Solve Your Tick Problem with this Simple Solution

Warmer weather brings pest problems. If your specific problem is ticks, then there are a few DIY methods out there that can help. Just as is the case with ants, fleas, or mosquitos, it’s possible for you to mix up a formula that can repel or destroy the notorious tick. And you can do it naturally.

Avoiding harsh chemicals for pest control is ideal when you have pets and children running around. Short of getting some pet chickens or opossums, one of the best options for repelling and killing ticks is to use cedar. You’re probably already familiar with cedar for repelling moths, but the scent drives tick monsters away too.

In the U.S., cedar is produced from several species of trees: Juniper, Cedrus, or Thuja. Several studies on essential oils extracted from Juniper trees and Alaskan cedars document the successful use of cedar treatments to get rid of ticks.

Image of tick outdoors.Skeeze via Pixabay

How It Works

Some species of cedar contain a compound called nootkatone, which kills and repels ticks. If there was a movie on how cedar combats ticks, it’d be called “6 Different Ways to Die, Choose One”. There’s death by dehydration, as it dries the bugs out. There’s also death by emulsification, turning bodily fats into liquid.

Suffocation is its own explanation. Cedar also runs interference on pheromone production, thereby slowing down metabolism, feeding, and reproduction. And there’s good old dissolving, in which cedar kills the tick and takes care of all of its life cycles. They don’t even have to eat the stuff for it to have an effect!

How to Use It

In commercial products, the terms cedar and cedarwood are used interchangeably to describe different versions of the oil. As an essential oil, you can apply cedarwood to your clothing before heading outdoors to an area that’s heavily populated with ticks. It will act as a repellent.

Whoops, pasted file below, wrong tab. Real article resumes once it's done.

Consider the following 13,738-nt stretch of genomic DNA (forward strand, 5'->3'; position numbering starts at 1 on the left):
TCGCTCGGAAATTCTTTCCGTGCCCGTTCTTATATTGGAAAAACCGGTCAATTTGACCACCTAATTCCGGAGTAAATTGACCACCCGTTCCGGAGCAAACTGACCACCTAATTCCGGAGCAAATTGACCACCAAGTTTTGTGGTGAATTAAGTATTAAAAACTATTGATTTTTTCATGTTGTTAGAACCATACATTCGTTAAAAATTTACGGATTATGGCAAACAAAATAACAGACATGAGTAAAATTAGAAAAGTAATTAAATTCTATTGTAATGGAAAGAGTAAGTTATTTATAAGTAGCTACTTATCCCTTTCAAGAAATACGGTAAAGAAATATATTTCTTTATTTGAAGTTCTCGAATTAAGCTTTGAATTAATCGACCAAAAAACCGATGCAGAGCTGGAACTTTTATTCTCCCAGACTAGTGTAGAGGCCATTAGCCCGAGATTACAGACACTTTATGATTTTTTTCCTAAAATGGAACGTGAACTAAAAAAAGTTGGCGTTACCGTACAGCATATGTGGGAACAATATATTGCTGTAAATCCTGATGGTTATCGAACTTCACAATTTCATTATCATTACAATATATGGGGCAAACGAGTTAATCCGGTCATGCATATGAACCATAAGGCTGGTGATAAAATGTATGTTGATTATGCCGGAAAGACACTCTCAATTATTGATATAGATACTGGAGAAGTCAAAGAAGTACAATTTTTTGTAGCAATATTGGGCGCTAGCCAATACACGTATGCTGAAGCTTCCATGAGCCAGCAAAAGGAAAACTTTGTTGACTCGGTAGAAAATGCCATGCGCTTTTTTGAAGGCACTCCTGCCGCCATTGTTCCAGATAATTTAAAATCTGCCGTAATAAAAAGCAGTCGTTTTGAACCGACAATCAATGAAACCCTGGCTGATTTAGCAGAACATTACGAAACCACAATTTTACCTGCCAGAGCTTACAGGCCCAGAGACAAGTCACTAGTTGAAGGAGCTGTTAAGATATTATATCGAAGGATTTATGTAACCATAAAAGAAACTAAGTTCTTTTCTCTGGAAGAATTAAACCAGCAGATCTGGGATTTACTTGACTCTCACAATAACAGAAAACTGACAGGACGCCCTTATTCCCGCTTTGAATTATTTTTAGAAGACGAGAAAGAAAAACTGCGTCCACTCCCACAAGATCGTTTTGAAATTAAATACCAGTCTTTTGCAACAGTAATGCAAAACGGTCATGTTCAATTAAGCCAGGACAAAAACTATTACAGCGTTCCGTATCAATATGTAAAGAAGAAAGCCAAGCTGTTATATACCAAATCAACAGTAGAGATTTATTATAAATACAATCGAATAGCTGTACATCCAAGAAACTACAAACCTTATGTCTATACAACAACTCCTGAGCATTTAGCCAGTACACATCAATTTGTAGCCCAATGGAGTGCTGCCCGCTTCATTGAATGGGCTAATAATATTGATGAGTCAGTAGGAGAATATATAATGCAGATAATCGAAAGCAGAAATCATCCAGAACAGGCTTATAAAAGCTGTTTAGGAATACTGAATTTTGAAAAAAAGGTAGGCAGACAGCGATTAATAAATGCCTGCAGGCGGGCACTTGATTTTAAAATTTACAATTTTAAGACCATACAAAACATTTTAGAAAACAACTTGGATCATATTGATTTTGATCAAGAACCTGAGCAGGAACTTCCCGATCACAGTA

For a skin repellent, make a diluted mixture of 1/3 cup of distilled water, 1 tablespoon of witch hazel, and 20 drops of cedar essential oil plus 20 drops of rose geranium essential oil. Pour into a 4-or-8-ounce spray bottle.

An alternative spritz formula that can be used for people or pets is 1 cup of water + 2 cups white vinegar + 10-20 drops cedarwood essential oil. Be careful to avoid spraying around the face or sensitive areas.

In the yard, cedar mulch helps to repel ticks. You can also buy cedar oil online or at home improvement stores to make a yard/garden spray. Use 1 quart of water, 1 teaspoon of mild liquid soap, 1-2 teaspoons of cedar oil, and 2 tablespoons of Epsom salt. Spray on lawn or affected plants.

As a kill-on-contact bug spray, mix 1 cup of white vinegar with 1-2 teaspoons of cedar oil. Spray directly on ticks.

Note: Pregnant or lactating women should avoid using cedar oil and its derivatives unless cleared by their physician.

The CDC states that nearly 30,000 cases of Lyme disease get reported to them annually. This number doesn’t include all diagnoses made in a year, and they estimate the actual number to be closer to 300,000. While you can use tick prevention strategies that contain chemicals, natural alternatives like these can be a good addition to your arsenal.

Were you aware of cedar and its tick destroying abilities? Do you have your own DIY tick killing recipes? Tell us in the comments!

Sources:
Journal of Vector Ecology
NIH
Aromatic Cedar Association
NPR
Primally Inspired
Treehugger